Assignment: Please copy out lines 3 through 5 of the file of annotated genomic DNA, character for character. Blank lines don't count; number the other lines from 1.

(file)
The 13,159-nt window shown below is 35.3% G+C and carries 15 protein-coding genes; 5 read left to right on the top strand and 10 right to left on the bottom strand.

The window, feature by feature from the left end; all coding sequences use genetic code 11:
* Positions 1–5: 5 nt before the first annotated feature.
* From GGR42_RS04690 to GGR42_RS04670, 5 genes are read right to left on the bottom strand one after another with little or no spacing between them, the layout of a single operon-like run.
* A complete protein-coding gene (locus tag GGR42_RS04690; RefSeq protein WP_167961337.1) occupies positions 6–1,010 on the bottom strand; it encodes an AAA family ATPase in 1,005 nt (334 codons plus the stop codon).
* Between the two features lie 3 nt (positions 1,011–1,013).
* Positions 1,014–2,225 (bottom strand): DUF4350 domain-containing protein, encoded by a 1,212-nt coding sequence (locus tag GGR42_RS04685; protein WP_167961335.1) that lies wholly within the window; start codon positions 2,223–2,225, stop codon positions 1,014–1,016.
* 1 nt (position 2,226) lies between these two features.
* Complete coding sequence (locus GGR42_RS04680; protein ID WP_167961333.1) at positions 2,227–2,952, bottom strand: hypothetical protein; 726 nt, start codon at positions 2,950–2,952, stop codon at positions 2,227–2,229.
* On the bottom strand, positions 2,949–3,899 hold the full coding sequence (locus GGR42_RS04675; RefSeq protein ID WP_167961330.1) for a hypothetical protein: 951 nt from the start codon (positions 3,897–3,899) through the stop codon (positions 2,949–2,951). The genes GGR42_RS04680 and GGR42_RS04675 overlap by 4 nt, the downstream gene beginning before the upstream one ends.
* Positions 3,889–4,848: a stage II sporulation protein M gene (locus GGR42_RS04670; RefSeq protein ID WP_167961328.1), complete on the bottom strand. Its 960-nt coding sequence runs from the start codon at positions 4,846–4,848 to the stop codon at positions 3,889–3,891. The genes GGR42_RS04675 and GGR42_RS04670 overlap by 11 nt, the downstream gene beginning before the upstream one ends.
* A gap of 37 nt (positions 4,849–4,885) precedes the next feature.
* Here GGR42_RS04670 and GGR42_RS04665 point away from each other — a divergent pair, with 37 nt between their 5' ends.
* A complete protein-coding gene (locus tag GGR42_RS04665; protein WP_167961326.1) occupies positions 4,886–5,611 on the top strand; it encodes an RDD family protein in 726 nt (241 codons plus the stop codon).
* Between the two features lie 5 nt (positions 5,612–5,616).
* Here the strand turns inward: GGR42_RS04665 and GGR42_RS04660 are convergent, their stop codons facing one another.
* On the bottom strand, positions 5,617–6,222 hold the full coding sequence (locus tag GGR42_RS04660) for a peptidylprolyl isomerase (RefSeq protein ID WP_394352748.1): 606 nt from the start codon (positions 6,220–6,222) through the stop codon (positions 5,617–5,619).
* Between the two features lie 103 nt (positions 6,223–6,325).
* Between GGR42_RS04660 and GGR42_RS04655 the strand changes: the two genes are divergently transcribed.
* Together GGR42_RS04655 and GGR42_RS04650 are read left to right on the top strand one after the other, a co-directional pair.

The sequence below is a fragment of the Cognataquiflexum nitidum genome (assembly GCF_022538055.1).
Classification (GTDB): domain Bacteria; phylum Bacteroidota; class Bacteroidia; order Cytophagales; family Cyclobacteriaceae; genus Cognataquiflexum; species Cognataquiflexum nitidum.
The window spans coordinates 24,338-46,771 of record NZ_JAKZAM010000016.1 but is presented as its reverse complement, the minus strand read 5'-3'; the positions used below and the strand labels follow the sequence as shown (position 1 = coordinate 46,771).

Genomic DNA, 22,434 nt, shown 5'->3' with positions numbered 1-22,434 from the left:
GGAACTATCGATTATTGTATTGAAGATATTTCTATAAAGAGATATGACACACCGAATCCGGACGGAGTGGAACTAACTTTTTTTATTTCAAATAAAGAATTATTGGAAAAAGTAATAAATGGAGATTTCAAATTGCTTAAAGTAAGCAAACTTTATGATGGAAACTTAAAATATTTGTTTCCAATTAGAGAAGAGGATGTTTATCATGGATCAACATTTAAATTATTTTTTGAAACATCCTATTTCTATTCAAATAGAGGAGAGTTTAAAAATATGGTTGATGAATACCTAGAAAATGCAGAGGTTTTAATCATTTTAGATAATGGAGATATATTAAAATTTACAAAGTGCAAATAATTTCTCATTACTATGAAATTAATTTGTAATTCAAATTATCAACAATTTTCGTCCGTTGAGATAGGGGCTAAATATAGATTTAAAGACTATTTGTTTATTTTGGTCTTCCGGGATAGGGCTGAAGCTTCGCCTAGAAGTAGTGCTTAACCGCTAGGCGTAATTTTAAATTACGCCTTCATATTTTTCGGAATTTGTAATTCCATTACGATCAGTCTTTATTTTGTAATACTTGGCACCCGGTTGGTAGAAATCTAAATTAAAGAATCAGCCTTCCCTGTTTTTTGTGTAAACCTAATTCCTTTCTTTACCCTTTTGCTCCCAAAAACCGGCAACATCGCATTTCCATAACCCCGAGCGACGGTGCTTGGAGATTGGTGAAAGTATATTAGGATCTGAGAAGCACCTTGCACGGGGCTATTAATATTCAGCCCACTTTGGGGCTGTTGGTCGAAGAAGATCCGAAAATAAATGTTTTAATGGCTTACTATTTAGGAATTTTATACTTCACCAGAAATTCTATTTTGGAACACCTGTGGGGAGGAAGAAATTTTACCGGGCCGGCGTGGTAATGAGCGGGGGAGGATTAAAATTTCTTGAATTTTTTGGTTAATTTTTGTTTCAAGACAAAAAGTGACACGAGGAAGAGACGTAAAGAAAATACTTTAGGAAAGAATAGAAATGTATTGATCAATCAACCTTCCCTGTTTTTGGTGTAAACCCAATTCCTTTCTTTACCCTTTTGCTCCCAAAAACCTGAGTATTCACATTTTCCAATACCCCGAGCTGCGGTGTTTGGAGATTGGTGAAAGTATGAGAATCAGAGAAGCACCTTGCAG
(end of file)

* Positions 1–5: 5 nt before the first annotated feature.
* From GGR42_RS04690 to GGR42_RS04670, 5 genes are read right to left on the bottom strand one after another with little or no spacing between them, the layout of a single operon-like run.
* A complete protein-coding gene (locus tag GGR42_RS04690; RefSeq protein WP_167961337.1) occupies positions 6–1,010 on the bottom strand; it encodes an AAA family ATPase in 1,005 nt (334 codons plus the stop codon).